The Office for Parafictional Research has been established to study the implications of a body of work by artist duo Goldin+Senneby known as Headless. For the past three years, the Stockholm-based collaborators have been investigating an offshore company called Headless Ltd as part of a larger inquiry into strategies of absence, invisibility, and withdrawal. Their project, also called Headless, has emerged in a number of formats thus far, including lectures and readings, a series of newspaper interventions, an author’s personal journal, a suite of etchings, a number of critical essays, a scattering of stage-like tableaux, a documentary film, and—most importantly—a serial novel-in-progress. But Goldin+Senneby’s own position in this remains elusive, as they outsource all representations of their work to independent practitioners and dispatch spokespeople on their behalf for public events.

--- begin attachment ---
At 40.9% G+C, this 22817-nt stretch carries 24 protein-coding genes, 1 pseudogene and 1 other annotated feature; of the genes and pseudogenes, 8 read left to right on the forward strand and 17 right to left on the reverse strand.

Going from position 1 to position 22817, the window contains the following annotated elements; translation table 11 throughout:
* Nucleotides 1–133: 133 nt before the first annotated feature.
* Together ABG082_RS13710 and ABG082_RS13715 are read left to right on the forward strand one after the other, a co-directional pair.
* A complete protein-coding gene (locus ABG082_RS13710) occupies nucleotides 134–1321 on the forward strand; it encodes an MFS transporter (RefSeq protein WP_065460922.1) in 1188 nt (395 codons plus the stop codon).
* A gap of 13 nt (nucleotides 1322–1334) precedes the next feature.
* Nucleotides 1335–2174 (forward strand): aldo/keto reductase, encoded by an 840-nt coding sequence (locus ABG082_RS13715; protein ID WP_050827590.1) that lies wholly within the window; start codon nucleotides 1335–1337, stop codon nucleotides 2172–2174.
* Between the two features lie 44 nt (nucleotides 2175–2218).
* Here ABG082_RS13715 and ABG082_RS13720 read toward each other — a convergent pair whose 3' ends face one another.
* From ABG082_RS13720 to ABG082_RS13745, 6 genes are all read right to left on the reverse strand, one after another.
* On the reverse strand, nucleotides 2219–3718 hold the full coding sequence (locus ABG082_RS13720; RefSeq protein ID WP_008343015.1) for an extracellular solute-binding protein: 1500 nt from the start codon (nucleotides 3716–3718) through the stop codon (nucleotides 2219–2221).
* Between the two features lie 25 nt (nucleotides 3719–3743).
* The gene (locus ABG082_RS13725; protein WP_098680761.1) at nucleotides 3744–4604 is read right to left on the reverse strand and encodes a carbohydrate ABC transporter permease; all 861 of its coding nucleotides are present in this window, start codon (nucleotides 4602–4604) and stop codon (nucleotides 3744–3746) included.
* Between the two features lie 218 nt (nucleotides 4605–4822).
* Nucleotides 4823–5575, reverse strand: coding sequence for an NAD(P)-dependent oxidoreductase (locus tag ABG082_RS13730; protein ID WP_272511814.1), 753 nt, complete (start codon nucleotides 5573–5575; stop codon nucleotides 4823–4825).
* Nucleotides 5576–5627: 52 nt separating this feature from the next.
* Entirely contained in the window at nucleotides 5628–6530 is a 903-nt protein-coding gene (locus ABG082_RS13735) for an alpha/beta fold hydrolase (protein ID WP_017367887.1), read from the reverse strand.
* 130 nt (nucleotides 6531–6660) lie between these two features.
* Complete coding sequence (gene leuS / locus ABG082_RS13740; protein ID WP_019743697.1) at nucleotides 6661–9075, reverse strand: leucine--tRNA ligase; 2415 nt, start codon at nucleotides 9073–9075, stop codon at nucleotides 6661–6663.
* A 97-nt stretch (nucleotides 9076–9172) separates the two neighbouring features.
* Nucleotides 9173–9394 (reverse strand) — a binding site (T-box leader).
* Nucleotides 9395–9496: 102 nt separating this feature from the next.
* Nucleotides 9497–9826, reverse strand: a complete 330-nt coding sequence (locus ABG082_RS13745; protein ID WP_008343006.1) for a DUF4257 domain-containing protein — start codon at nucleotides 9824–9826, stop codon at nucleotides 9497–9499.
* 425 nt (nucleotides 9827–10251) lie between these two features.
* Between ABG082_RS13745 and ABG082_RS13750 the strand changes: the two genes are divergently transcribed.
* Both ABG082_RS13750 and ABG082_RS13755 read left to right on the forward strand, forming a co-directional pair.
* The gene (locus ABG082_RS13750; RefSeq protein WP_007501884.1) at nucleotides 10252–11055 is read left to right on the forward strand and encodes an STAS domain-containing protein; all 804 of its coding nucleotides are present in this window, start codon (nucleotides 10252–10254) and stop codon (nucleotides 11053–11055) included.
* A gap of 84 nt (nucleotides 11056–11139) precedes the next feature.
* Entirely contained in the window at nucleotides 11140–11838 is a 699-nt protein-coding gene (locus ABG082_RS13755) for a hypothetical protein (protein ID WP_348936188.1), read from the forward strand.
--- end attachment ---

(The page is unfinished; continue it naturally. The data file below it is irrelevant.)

One such event is The Headless Conference, which shares little of the heady cloak-and-dagger suspense found in the fictional texts that the project spawns. The conference will take the form of an academic symposium on issues pertinent to the discourse surrounding Goldin+Senneby's work. Up for discussion are topics as diverse as the economic theories of George Bataille and the nature of virtual spaces built by offshore finance networks. Participants are to include Angus Cameron, lecturer in human geography at the University of Leicester and Goldin+Senneby's chosen emissary; Brian Droitcour, Rhizome staff writer; Keller Easterling, associate professor at the Yale School of Architecture; Ginny Kollak, director of the Office for Parafictional Research and second-year graduate student at the Center for Curatorial Studies, Bard College; and Allan Stoekl, professor of French at Penn State University.
The Headless Conference
Friday, March 19, 2010
New Museum Theater
235 Bowery, New York
$6 Members/ $8 General Public
The Headless Conference is co-organized by Brian Droitcour and Ginny Kollak as part of Rhizome’s New Silent Series at the New Museum, and is supported in part by the Center for Curatorial Studies at Bard College.